On March 20th, longstanding members of the Washington Circle were joined by new friends and supporters at the German Marshall Fund of the United States. Nearly 70 guests took time from their busy schedules to join us for a spring luncheon and briefings by RI Board Member and author Roya Hakakian and RI Statelessness Program Manager Sarnata Reynolds.
A "complex security and humanitarian crisis.” That’s how Congressman Sam Farr (D-CA) described the situation for Latin America's refugees and displaced people at Tuesday’s panel discussion, Refugees, Displacement, and Hemispheric Stability in Latin America, on Capitol Hill.
Before they first took to the streets, the stateless bidoun community in Kuwait thought extensively about how best to claim their rights to identity, education, and health care (among other concerns). They had studied campaigns from other countries and other periods of history.
Inspired by the U.S. civil rights movement led by Martin Luther King, Jr., they decided to take a peaceful and non-confrontational approach.
I am listening to the call to morning prayer in Kuwait City. It is beautiful, and one example of the widespread expression of faith in Kuwait. Yet despite the kind and generous gestures of the people I've met here, the bidoun, a stateless population in Kuwait, are afforded no hospitality.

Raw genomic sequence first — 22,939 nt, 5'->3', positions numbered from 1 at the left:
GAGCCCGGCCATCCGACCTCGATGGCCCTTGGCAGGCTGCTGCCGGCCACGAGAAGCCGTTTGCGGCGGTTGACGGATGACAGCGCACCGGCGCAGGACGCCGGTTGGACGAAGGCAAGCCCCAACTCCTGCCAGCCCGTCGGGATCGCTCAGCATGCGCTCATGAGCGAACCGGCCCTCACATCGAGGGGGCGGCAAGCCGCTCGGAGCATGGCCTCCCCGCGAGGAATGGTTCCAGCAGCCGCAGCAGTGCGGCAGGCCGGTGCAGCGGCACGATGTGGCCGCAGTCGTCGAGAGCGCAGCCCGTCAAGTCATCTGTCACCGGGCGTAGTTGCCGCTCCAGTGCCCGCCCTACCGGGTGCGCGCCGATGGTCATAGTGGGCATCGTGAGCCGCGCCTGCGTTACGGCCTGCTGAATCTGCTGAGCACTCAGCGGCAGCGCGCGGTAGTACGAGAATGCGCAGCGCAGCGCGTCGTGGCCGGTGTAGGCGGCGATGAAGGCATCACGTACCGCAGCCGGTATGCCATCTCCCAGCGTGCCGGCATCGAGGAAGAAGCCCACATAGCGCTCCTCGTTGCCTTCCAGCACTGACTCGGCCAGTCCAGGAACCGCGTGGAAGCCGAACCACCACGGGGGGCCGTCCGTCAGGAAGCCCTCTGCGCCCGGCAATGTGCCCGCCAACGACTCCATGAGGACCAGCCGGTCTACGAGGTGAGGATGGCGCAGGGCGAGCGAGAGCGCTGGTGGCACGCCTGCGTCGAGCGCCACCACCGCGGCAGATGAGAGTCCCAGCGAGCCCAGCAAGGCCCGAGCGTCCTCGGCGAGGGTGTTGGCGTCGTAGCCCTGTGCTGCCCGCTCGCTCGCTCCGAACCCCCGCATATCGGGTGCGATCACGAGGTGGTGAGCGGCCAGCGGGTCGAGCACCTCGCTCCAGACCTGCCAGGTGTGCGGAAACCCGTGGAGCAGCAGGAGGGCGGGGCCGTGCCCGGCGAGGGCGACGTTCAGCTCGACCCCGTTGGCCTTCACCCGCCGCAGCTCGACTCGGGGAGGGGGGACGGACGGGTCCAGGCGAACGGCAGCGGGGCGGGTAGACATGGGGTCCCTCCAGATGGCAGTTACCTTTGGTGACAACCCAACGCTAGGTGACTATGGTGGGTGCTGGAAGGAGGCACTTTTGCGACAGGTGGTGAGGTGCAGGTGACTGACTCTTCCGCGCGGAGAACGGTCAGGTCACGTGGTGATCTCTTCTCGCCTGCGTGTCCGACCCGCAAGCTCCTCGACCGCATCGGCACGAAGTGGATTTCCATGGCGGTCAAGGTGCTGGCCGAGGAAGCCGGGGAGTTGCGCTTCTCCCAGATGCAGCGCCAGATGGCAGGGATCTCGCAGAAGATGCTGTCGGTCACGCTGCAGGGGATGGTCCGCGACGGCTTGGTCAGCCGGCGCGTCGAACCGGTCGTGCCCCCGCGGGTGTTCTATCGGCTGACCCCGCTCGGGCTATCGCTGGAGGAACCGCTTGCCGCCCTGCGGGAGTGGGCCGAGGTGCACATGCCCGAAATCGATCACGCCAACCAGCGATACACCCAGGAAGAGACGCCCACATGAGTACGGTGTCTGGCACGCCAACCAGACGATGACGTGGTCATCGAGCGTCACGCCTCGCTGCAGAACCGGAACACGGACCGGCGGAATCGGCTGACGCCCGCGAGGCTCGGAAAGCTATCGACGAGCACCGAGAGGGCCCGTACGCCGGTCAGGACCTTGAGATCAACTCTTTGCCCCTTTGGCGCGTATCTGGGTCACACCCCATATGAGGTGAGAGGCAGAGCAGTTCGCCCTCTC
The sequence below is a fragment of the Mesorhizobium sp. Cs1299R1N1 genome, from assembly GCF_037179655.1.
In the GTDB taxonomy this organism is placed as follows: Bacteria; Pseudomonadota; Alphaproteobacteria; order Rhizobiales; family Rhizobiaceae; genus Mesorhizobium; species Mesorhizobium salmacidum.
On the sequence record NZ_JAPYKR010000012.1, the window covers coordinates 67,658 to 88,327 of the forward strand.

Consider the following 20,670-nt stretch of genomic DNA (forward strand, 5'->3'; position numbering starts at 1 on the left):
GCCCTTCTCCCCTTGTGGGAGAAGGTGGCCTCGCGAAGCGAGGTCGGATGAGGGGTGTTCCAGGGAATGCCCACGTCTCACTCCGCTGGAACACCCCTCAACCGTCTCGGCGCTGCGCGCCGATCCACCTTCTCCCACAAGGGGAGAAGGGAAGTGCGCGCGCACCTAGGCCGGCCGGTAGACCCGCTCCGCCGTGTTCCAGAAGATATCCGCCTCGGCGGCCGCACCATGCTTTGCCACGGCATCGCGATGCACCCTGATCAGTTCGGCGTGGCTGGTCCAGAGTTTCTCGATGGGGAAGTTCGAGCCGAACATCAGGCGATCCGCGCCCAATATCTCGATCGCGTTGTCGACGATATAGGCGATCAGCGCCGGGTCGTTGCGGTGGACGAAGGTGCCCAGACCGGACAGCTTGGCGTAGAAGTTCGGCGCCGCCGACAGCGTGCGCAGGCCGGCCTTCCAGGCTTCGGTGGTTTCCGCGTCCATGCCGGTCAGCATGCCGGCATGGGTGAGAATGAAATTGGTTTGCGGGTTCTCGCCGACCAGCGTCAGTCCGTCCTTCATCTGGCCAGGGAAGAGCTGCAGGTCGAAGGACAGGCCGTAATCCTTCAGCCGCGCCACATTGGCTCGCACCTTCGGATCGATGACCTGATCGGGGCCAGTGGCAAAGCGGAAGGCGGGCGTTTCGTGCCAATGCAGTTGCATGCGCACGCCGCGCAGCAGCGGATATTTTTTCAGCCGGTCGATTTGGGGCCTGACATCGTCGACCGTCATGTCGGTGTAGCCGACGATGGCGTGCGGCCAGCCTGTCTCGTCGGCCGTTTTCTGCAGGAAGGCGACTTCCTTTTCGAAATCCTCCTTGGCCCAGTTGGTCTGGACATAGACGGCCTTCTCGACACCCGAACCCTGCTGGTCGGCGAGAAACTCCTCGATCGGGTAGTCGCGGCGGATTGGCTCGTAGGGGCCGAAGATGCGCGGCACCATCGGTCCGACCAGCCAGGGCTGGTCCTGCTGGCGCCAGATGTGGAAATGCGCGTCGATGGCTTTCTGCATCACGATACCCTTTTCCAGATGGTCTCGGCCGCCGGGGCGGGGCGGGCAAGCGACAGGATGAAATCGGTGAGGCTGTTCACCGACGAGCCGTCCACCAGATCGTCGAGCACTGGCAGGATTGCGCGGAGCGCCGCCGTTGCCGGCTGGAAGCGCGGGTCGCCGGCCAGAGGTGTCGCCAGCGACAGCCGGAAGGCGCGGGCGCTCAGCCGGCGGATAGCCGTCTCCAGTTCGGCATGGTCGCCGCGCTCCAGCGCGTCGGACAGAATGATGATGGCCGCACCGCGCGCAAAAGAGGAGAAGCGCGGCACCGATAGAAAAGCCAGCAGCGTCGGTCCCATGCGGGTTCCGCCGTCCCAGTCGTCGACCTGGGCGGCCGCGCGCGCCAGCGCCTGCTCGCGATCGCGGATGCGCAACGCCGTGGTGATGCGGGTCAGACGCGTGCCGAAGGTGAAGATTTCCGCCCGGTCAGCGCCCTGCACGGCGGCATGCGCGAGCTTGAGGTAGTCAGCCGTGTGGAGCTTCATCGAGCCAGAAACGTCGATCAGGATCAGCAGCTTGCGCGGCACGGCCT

Just as the Republic of South Sudan (RoSS) officially gained nationhood six months ago, hundreds of thousands of southern Sudanese were losing their nationality.
While independence was being celebrated in Juba, the government in Khartoum was busy declaring that anyone with family ties to the new country would no longer be Sudanese. They would be stripped of the only nationality they had ever held.
Yesterday, RI warned that stateless protesters in Kuwait faced a renewed threat of violence from the country's security forces. In our statement, we explained that:
Sonia Pierre was 13 years old when she was first arrested and threatened with deportation, for organizing a protest for the rights of sugar cane workers. She continued her struggle for the rights of marginalized people in the Dominican Republic (DR) right up until her sad and untimely death yesterday from a heart attack, at age 48.
Wednesday’s conference on statelessness and the right to nationality in the Dominican Republic (DR) saw presenters from many countries and fields of work join in a constructive dialogue.
This example of statelessness, caused by the retroactive loss of nationality rights for Dominicans of Haitian descent in the DR’s new constitution, has been a major source of civil strife. It has left many without access to their rights, and has shaken their most basic sense of who they are and where they belong.
Today, leaders from government, civil society, and the UN gathered at the US Institute of Peace to explore statelessness and its impact on women worldwide. The Institute's sparkling new headquarters played host to an insightful and inspiring discussion - a fitting kick-off for a week full of stateless advocacy here at RI.